The next is entitled, "The first and the second Epistles of Paul the Apostle to the Thessalonians." Either the writer of these Epistles was a visionary enthusiast, or a direct impostor, for he tells the Thessalonians, and, he says, he tells them by the Word of the Lord, that the world will be at an end in his and their time; and after telling them that those who are already dead shall rise, he adds, iv, 17, "Then we which are alive and remain shall be caught up with them into the clouds to meet the Lord in the air, and so shall we be ever with the Lord."

Such detected lies as these, ought to fill priests with confusion, when they preach such books to be the Word of God. These two Epistles are said in the conclusion of them, to be written from Athens. They are without date or signature.

The next four Epistles are private letters. Two of them are to Timothy, one to Titus, and one to Philemon. Who they were, nobody knows.

The first to Timothy, is said to be written from Laodicea. It is without date or signature. The second to Timothy, is said to be written from Rome, and is without date or signature. The Epistle to Titus is said to be written from Nicopolis in Macedonia. It is without date or signature. The Epistle to Philemon is said to be written from Rome by Onesimus. It is without date.

The last Epistle ascribed to Paul is entitled, "The Epistle of Paul the Apostle to the Hebrews," and is said in the conclusion to be written from Italy, by Timothy. This Timothy (according to the conclusion of the epistle called the second Epistle of Paul to Timothy) was Bishop of the Church of the Ephesians, and consequently this is not an Epistle of Paul.

On what slender cobweb evidence do the priests and professors of the Christian religion hang their faith! The same degree of hearsay evidence, and that at third and fourth hand, would not, in a court of justice, give a man title to a cottage, and yet the priests of this profession presumptuously promise their deluded followers the Kingdom of Heaven. A little reflection would teach men that those books are not to be trusted to; that so far from there being any proof they are the Word of God, it is unknown who the writers of them were, or at what time they were written, within three hundred years after the reputed authors are said to have lived.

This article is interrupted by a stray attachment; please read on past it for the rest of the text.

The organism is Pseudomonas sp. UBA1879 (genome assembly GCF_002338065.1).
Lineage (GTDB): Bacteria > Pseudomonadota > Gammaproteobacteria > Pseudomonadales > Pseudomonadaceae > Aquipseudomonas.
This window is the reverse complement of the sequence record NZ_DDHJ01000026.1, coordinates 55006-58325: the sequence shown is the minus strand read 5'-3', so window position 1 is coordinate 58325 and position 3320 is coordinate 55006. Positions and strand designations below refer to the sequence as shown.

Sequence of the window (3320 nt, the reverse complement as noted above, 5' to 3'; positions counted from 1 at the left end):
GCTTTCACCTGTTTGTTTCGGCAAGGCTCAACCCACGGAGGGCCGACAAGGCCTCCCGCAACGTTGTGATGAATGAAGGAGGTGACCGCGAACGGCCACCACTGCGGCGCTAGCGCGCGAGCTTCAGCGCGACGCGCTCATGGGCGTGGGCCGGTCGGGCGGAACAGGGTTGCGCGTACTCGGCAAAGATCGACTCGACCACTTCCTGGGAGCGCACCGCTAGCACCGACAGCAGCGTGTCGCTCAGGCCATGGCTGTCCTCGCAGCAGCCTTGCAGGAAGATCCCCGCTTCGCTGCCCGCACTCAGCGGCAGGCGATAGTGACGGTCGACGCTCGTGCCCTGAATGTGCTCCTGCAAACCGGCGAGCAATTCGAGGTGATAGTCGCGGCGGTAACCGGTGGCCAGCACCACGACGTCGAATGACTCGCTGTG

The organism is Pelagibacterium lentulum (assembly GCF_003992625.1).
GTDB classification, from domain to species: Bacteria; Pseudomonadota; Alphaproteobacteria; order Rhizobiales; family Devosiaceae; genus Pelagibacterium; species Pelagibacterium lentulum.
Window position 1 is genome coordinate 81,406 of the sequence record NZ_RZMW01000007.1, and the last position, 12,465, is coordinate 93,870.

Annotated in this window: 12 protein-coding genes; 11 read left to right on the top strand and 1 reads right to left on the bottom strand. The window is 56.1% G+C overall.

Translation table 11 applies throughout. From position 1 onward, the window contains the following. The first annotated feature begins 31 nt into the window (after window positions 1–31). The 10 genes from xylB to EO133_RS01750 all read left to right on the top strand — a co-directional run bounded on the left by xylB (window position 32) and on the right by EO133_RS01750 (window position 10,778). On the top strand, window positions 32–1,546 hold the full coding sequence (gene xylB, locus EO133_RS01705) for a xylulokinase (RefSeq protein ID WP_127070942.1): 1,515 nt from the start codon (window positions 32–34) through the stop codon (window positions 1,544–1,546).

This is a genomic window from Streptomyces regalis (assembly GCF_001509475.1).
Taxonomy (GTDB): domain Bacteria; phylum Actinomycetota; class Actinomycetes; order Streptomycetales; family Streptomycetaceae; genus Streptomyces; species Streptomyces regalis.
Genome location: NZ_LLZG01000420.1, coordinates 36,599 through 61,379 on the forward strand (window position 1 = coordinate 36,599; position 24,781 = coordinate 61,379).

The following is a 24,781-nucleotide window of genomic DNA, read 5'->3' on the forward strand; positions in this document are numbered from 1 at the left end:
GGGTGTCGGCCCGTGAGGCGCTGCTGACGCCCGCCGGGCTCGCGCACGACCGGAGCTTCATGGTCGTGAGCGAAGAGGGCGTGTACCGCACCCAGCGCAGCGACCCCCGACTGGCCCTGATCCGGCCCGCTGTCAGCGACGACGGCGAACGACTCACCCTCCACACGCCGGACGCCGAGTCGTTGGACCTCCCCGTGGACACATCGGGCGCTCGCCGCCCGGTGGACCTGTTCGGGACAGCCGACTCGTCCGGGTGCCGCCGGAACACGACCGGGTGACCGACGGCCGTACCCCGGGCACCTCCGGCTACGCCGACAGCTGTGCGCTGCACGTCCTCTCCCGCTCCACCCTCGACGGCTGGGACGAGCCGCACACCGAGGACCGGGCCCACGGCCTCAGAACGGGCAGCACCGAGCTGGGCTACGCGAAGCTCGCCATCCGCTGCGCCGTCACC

It is not the interest of priests, who get their living by them, to examine into the insufficiency of the evidence upon which those books were received by the popish councils who compiled the New Testament. But if Messrs. Linn and Mason would occupy themselves upon this subject (it signifies not which side they take, for the event will be the same) they would be better employed than they were last Presidential election, in writing jesuitical electioneering pamphlets. The very name of a priest attaches suspicion on to it the instant he becomes a dabbler in party politics.

The New England priests set themselves up to govern the state, and they are falling into contempt for so doing. Men who have their farms and their several occupations to follow, and have a common interest with their neighbors in the public prosperity and tranquility of their country, neither want nor choose to be told by a priest who they shall vote for, nor how they shall conduct their temporal concerns.

The cry of the priests that the Church is in danger, is the cry of men who do not understand the interest of their own craft; for instead of exciting alarms and apprehensions for its safety, as they expect, it excites suspicion that the foundation is not sound, and that it is necessary to take down and build it on a surer foundation. Nobody fears for the safety of a mountain, but a hillock of sand may be washed away! Blow then, O ye priests, "the Trumpet in Zion," for the Hillock is in danger.

[1] According to the criterion of the Church, Paul was not an apostle; that appellation being given only to those called the Twelve. Two sailors belonging to a man-of-war got into a dispute upon this point, whether Paul was an apostle or not, and they agreed to refer it to the boatswain, who decided very canonically that Paul was an acting apostle but not rated.